Matrix’s reference homeserver, Synapse, is written in Python and uses the Twisted networking framework to power its bitslinging across the Internet. The Python version used has been strictly Python 2.7, the last supported version of Python 2, but as of this week that changes! Since Twisted and our other upstream dependencies now support the newest version of Python, Python 3, we are now able to finish the jump and port Synapse to use it by default. The port has been done in a backwards compatible way, written in a subset of Python that is usable in both Python 2 and Python 3, meaning your existing Synapse installs still work on Python 2, while preparing us for a Python 3 future.
Porting Synapse to Python 3 prepares Synapse for a post-Python 2 world, currently scheduled for 2020. After the 1st of January in 2020, Python 2 will no longer be supported by the core Python developers and no bugfixes (even critical security ones) will be issued. As the security of software depends very much on the runtime and libraries it is running on top of, this means that by then all Python 2 software in use should have moved to Python 3 or other runtimes.
The Python 3 port has benefits other than just preparing for the End of Life of Python 2.7. Successive versions of Python 3 have improved the standard library, provided newer and clearer syntax for asynchronous code, added opt-in static typing to reduce bugs, and contained incremental performance and memory management improvements. These features, once Synapse stops supporting Python 2, can then be fully utilised to make Synapse’s codebase clearer and more performant. One bonus that we get immediately, though, is Python 3’s memory compaction of Unicode strings. Rather than storing as UCS-2/UTF-16 or UCS-4/UTF-32, it will instead store it in the smallest possible representation giving a 50%-75% memory improvement for strings only containing Latin-1 characters, such as nearly all dictionary keys, hashes, IDs, and a large proportion of messages being processed from English speaking countries. Non-English text will also see a memory improvement, as it can be commonly stored in only two bytes instead of the four in a UCS-4 “wide” Python 2 build.
Editor’s note: If you were wondering how this fits in with Dendrite (the next-gen golang homeserver): our plan is to use Synapse as the reference homeserver for all the current work going on with landing a 1.0 release of the Matrix spec: it makes no sense to try to iterate and converge on 1.0 on both Synapse and Dendrite in parallel. In order to prove that the 1.0 spec is indeed fit for purpose we then also need Synapse to exit beta and hit a 1.0 too, hence the investment to get it there. It’s worth noting that over the last year we’ve been plugging away solidly improving Synapse in general (especially given the increasing number of high-profile deployments out there), so we’re committed to getting Synapse to a formal production grade release and supporting it in the long term. Meanwhile, Dendrite development is still progressing – currently acting as a place to experiment with more radical blue-sky architectural changes, especially in low-footprint or even clientside homeservers. We expect it to catch up with Synapse once 1.0 is out the door; and meanwhile Synapse is increasingly benefiting from performance work inspired by Dendrite.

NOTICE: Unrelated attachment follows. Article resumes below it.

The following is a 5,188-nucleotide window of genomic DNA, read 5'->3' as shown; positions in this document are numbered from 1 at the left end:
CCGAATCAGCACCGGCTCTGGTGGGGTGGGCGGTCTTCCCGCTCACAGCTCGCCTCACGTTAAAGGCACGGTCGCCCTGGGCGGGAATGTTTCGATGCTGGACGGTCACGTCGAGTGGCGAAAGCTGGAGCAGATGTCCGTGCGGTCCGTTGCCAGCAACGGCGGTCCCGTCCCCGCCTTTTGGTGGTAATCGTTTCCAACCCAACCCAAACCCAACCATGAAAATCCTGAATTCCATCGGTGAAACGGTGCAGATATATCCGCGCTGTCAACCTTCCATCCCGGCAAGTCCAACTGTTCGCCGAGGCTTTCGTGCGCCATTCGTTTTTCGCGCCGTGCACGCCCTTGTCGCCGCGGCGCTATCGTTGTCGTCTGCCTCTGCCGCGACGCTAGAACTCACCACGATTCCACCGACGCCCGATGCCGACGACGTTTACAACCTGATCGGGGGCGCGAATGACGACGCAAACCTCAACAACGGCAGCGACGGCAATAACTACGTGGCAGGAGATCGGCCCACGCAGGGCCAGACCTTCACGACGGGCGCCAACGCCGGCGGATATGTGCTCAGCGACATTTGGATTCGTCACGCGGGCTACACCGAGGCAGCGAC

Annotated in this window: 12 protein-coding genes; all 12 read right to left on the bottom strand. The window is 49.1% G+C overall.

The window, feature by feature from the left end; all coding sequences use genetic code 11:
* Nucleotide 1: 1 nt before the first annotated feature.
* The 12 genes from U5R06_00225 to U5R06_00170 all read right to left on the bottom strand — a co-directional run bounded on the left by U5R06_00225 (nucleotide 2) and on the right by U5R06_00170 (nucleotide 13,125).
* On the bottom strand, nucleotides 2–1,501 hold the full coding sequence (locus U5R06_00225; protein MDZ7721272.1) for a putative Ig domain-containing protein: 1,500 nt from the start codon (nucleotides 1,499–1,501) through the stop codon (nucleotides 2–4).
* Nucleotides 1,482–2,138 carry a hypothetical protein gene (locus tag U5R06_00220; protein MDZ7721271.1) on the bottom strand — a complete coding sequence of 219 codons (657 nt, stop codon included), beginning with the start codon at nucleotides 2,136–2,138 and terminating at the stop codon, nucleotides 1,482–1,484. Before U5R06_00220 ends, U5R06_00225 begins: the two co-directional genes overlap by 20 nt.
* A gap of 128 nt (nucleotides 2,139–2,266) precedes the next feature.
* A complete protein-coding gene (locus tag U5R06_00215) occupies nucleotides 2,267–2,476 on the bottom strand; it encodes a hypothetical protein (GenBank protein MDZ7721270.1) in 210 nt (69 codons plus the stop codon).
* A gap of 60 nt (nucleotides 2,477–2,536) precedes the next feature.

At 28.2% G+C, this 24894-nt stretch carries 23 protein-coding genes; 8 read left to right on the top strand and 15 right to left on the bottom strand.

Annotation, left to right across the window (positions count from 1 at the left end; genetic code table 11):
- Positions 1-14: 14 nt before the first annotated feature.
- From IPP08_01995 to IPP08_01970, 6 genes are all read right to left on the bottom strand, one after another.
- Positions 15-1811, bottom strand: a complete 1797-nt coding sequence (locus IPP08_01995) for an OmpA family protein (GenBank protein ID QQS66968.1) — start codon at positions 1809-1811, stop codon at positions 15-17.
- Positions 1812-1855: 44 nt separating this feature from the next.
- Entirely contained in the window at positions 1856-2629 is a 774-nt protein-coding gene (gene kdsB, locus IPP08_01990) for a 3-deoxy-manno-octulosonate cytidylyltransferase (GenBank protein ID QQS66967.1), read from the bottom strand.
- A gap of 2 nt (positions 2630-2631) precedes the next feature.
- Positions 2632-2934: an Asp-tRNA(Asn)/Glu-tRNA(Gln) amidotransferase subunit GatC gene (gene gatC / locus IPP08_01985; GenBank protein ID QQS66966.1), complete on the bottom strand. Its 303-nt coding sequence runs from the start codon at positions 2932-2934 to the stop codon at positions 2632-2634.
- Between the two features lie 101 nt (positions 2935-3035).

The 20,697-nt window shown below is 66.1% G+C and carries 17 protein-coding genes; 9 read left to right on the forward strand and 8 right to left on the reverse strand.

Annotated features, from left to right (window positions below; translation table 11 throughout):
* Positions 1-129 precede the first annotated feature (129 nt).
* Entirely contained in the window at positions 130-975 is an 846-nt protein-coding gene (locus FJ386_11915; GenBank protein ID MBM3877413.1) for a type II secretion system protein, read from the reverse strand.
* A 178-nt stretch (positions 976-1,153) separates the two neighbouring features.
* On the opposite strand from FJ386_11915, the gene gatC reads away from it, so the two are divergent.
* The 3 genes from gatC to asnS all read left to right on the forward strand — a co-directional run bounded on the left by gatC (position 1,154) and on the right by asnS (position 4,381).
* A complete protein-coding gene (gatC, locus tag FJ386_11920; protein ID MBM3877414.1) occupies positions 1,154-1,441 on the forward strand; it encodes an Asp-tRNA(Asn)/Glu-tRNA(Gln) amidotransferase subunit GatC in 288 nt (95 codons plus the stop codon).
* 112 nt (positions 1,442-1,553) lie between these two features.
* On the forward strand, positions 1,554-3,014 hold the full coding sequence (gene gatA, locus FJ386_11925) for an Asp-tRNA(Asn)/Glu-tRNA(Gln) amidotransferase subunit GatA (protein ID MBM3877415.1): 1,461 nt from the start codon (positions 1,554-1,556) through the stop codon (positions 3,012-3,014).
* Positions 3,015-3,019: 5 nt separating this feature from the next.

When will the port be released?
The port is has been released in a “production ready” form in Synapse 0.34.0, supporting Python 3.5, 3.6, and 3.7. This will work on installations with and without workers.
What’s it like in the real world?
Beta testers of the Python 3 port have reported lower memory usage, including lower memory “spikes” and slower memory growth. You can see this demonstrated on matrix.org:
See 10/15, ~20:00 for the Python 3 migration. This is on some of the Synchrotrons on matrix.org.
See ~11/8 for the Python 3 migration. This is on the Synapse master on matrix.org.
We have also noticed some better CPU utilisation:
See 21:30 for the migration of federation reader 1, and 21:55 for the others. The federation reader is a particular pathological case, where the replacement of lists with iterators internally on Python 3 has given us some big boosts.
See 10/15, 4:00.The CPU utilisation has gone down on synchrotron 1 after the Python 3 migration, but not as dramatically as the federation reader. Synchrotron 3 was migrated a few days later.
As some extra data-points, my personal HS consumes about 300MB now at initial start, and grows to approximately 800MB — under Python 2 the growth would be near-immediate to roughly 1.4GB.
Where to from here?
Python 2 is still a supported platform for running Synapse for the time being. We plan on ending mainstream support on 1st April 2019, where upon Python 3.5+ will be the only officially supported platform. Additionally, we will give notice ahead of time once we are ready to remove Python 2.7 compatibility from the codebase (which will be no sooner than 1st April). Although slightly inconvenient, we hope that this gives our users and integrators adequate time to migrate, whilst giving us the flexibility to use modern Python features and make Synapse a better piece of software to help power the Matrix community.
How can I try it?
The port is compatible with existing homeservers and configurations, so if you install Synapse inside a Python 3 virtualenv, you can run it from there. Of course, this differs based on your installation method, operating system, and what version of Python 3 you wish to use. Full upgrade notes live here but if you’re having problems or want to discuss specific packagings of Synapse please come ask in #synapse:matrix.org.
Many thanks go to fellow Synapse developers Erik and Rich for code review, as well as community contributors such as notafile and krombel for laying the foundations many months ago allowing this port to happen. Without them, this wouldn’t have happened.
Amber Brown (hawkowl)